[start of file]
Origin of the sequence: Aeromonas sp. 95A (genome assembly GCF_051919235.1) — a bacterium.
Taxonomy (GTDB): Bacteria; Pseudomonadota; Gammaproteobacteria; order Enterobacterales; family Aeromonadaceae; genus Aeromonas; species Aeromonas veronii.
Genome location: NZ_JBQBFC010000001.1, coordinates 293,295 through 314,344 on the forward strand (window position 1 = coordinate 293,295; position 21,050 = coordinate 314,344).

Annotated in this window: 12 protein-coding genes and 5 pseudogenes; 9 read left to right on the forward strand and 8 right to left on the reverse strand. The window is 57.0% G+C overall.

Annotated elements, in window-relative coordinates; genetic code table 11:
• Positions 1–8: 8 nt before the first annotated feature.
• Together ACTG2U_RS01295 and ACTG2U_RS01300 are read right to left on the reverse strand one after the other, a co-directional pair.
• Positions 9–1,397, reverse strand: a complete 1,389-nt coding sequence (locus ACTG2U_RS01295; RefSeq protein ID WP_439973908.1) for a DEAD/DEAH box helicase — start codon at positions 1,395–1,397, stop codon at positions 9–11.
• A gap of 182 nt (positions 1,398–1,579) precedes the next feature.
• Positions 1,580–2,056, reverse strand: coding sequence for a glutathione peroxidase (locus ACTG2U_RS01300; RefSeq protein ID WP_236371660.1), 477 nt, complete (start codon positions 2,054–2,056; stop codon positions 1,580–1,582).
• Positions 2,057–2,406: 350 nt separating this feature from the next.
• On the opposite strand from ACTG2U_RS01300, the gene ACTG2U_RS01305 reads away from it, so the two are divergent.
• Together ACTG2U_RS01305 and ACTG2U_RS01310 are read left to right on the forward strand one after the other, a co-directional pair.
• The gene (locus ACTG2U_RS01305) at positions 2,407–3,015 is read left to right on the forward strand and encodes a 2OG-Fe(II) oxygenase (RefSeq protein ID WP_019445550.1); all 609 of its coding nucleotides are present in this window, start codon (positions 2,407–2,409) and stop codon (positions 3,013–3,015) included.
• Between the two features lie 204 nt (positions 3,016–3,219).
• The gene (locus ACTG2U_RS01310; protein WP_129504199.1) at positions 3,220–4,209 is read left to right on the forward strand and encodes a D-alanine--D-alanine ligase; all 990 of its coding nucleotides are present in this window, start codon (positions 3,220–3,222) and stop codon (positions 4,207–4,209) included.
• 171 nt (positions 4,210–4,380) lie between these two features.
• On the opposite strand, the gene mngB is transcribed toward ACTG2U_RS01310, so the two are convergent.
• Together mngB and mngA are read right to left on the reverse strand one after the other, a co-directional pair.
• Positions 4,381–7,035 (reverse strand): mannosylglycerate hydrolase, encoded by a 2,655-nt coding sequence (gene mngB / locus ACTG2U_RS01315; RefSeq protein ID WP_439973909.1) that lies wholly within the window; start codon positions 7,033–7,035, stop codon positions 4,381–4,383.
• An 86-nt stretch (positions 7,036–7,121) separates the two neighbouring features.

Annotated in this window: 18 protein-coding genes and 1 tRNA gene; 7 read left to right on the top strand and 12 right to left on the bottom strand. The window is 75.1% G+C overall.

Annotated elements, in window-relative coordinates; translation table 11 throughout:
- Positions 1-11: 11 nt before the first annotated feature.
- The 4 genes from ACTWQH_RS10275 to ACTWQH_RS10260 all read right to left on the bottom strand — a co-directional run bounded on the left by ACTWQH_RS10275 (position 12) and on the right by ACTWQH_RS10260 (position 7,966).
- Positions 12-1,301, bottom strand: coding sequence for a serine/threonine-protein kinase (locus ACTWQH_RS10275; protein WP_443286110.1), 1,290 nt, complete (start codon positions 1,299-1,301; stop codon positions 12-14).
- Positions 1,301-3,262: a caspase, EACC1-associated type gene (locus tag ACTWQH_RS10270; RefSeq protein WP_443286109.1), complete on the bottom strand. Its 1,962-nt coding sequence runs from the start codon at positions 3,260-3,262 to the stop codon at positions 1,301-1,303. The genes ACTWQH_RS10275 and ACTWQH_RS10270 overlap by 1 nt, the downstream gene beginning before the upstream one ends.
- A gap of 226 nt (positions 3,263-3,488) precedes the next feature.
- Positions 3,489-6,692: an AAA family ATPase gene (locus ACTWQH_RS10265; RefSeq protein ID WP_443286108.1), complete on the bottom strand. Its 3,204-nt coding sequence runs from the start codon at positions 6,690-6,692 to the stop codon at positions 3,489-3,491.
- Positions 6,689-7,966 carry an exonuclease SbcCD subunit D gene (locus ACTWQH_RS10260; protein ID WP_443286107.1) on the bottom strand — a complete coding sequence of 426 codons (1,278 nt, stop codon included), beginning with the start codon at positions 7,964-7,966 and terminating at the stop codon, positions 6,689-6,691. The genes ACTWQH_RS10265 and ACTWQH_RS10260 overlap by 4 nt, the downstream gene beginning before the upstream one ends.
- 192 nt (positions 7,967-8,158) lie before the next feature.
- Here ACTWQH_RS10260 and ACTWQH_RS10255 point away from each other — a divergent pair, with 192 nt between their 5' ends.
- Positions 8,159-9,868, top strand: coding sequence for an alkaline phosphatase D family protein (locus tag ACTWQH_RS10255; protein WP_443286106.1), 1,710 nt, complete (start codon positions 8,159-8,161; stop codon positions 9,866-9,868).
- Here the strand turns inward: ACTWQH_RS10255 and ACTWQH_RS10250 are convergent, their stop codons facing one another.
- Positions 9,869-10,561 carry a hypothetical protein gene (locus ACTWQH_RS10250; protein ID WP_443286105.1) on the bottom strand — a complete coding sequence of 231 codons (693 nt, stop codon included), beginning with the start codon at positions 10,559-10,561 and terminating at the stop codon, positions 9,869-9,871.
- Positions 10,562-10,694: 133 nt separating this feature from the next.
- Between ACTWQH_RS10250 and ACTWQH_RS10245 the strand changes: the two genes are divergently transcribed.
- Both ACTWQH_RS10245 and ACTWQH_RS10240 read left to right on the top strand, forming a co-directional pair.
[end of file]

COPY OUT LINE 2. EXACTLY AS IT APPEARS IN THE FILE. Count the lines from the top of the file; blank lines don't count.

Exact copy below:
Taxonomy (GTDB): Bacteria; Pseudomonadota; Gammaproteobacteria; order Enterobacterales; family Aeromonadaceae; genus Aeromonas; species Aeromonas veronii.